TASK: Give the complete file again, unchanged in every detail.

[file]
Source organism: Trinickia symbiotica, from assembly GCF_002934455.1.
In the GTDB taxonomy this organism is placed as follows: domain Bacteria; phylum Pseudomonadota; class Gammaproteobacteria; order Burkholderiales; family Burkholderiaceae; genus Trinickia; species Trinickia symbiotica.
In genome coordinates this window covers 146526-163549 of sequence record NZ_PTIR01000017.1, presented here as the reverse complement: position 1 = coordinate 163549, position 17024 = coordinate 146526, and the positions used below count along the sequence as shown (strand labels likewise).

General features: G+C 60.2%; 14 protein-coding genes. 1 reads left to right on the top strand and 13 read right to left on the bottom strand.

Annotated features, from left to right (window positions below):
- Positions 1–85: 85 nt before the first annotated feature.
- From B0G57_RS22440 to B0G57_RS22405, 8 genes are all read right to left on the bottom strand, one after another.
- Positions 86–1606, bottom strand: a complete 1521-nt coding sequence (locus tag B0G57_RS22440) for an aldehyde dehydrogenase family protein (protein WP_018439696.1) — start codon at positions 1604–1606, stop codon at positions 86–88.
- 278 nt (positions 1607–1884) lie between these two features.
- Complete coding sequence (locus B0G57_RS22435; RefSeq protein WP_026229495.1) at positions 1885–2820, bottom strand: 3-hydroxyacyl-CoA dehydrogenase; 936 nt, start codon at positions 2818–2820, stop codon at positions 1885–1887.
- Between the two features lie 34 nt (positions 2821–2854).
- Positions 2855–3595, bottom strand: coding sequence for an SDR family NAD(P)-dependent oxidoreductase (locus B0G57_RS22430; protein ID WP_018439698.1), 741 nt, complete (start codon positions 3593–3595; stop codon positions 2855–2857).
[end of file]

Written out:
Source organism: Trinickia symbiotica, from assembly GCF_002934455.1.
In the GTDB taxonomy this organism is placed as follows: domain Bacteria; phylum Pseudomonadota; class Gammaproteobacteria; order Burkholderiales; family Burkholderiaceae; genus Trinickia; species Trinickia symbiotica.
In genome coordinates this window covers 146526-163549 of sequence record NZ_PTIR01000017.1, presented here as the reverse complement: position 1 = coordinate 163549, position 17024 = coordinate 146526, and the positions used below count along the sequence as shown (strand labels likewise).

General features: G+C 60.2%; 14 protein-coding genes. 1 reads left to right on the top strand and 13 read right to left on the bottom strand.

Annotated features, from left to right (window positions below):
- Positions 1–85: 85 nt before the first annotated feature.
- From B0G57_RS22440 to B0G57_RS22405, 8 genes are all read right to left on the bottom strand, one after another.
- Positions 86–1606, bottom strand: a complete 1521-nt coding sequence (locus tag B0G57_RS22440) for an aldehyde dehydrogenase family protein (protein WP_018439696.1) — start codon at positions 1604–1606, stop codon at positions 86–88.
- 278 nt (positions 1607–1884) lie between these two features.
- Complete coding sequence (locus B0G57_RS22435; RefSeq protein WP_026229495.1) at positions 1885–2820, bottom strand: 3-hydroxyacyl-CoA dehydrogenase; 936 nt, start codon at positions 2818–2820, stop codon at positions 1885–1887.
- Between the two features lie 34 nt (positions 2821–2854).
- Positions 2855–3595, bottom strand: coding sequence for an SDR family NAD(P)-dependent oxidoreductase (locus B0G57_RS22430; protein ID WP_018439698.1), 741 nt, complete (start codon positions 3593–3595; stop codon positions 2855–2857).